By Ronnie Miles
As I write this month’s advocacy message at the end of March, I find it difficult not to discuss how the coronavirus has overtaken our thought process. While I’m unsure where our country will be by the time you read this, I am sure that it is very different from when I wrote my last article.
Yes, there remain many issues that golf course owners and operators face on a daily basis, but COVID-19 has without a doubt reshuffled these priorities. We do not know when every golf course will reopen. We don’t know if all courses will be able to reopen, but for those that were fortunate enough to withstand the unprecedented challenges, we say congratulations!
As an advocate for our owners and operators, working for the National Golf Course Owners Association has afforded me a closer look at, as they say, “how the sausage is made.” Nothing impacts our owners and operators more than the laws and regulations created with the intent to protect the local, state and federal interests, financial integrity, environmental protection and fair labor practices.
One such regulation that has for many years handicapped our industry is something we have often referred to as the “Sin List.” For the last few years, We Are Golf has been working to educate our legislators in Washington on how this regulation unfairly harms our industry, especially in times of disasters.
I am very proud to acknowledge that my boss, Jay Karen, NGCOA CEO, long before the coronavirus came into play, made it his personal goal to have this outdated rule removed from Internal Revenue Service regulations. He convinced other members of the We Are Golf board that this is so important it must always be at the top of our lobbying issues list.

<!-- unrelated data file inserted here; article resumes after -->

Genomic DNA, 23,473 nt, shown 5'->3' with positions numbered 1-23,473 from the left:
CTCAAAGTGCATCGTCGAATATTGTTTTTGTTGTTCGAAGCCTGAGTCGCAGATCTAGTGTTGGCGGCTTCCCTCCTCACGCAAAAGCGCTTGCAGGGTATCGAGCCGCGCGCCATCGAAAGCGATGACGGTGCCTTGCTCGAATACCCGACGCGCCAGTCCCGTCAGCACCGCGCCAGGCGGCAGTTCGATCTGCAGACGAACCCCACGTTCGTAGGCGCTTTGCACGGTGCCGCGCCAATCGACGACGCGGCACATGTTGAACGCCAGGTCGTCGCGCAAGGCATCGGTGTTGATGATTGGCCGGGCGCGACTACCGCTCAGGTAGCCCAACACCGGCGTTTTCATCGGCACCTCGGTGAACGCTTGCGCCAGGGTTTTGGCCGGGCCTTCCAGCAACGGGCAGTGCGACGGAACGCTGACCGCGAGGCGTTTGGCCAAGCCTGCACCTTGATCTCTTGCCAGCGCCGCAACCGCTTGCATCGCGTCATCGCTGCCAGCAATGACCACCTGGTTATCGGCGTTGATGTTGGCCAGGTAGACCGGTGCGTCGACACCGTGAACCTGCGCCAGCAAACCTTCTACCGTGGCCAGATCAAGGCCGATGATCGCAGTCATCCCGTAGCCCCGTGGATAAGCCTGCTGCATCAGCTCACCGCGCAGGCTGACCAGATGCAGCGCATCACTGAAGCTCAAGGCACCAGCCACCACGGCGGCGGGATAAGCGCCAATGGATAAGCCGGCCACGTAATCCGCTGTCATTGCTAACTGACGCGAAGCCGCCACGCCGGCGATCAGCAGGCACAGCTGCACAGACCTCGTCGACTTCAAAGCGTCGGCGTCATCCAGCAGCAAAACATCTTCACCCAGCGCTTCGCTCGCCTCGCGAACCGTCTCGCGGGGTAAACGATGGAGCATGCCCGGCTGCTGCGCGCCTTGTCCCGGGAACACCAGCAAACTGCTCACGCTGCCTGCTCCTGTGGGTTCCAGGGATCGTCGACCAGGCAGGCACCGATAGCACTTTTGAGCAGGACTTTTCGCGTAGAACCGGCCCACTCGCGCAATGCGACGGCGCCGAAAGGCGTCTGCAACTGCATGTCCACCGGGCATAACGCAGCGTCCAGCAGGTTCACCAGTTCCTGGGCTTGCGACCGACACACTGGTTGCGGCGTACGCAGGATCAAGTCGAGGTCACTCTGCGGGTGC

On March 1, 2020, President Donald Trump proclaimed that the COVID-19 outbreak in the United States constitutes a national emergency. The NGCOA knew that if the “Sin List” was included in any disaster relief funding, then golf course owners would again be left to fend for themselves. Jay immediately engaged all members of the We Are Golf coalition and all their lobbyists from the golf industry to champion this concern to ensure the “Sin List” was not included in any funding bills. I do hate to think about how we could survive should this have happened. It would have surely caused more golf course closures than we saw around 2008.
As we all know by now, these efforts were successful. While the “Sin List” remains in the IRS regulations, we remain hopeful that our efforts to have it permanently removed one day will be successful.
Another positive outcome, we believe, as a result of the many calls and emails from you, our local, state and federal elected officials now realize how important our industry is to the health and economic impact of our communities. COVID-19 will impact our industry for a long time, but as the health professional community and elected officials realize the importance of giving citizens access to outdoor parks and recreational facilities — public and private — as a safe socially distancing outlet, our tee sheets should again be full!